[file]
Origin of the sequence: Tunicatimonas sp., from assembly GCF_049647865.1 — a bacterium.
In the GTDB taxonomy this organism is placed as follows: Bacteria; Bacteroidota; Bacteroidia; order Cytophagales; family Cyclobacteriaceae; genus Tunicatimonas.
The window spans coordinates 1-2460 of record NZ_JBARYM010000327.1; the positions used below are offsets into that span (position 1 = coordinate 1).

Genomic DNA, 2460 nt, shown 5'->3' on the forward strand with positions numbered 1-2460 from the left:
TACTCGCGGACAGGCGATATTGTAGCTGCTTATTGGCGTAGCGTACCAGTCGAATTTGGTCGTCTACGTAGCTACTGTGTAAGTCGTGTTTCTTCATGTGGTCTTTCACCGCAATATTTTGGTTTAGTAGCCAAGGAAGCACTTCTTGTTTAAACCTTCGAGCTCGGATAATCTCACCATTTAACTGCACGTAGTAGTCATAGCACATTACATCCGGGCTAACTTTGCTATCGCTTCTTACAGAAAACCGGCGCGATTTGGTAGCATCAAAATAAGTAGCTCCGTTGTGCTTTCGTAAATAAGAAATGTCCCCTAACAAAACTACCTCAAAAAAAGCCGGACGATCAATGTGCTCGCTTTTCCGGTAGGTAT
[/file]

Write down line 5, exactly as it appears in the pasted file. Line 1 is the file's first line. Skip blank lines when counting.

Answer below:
TACTCGCGGACAGGCGATATTGTAGCTGCTTATTGGCGTAGCGTACCAGTCGAATTTGGTCGTCTACGTAGCTACTGTGTAAGTCGTGTTTCTTCATGTGGTCTTTCACCGCAATATTTTGGTTTAGTAGCCAAGGAAGCACTTCTTGTTTAAACCTTCGAGCTCGGATAATCTCACCATTTAACTGCACGTAGTAGTCATAGCACATTACATCCGGGCTAACTTTGCTATCGCTTCTTACAGAAAACCGGCGCGATTTGGTAGCATCAAAATAAGTAGCTCCGTTGTGCTTTCGTAAATAAGAAATGTCCCCTAACAAAACTACCTCAAAAAAAGCCGGACGATCAATGTGCTCGCTTTTCCGGTAGGTAT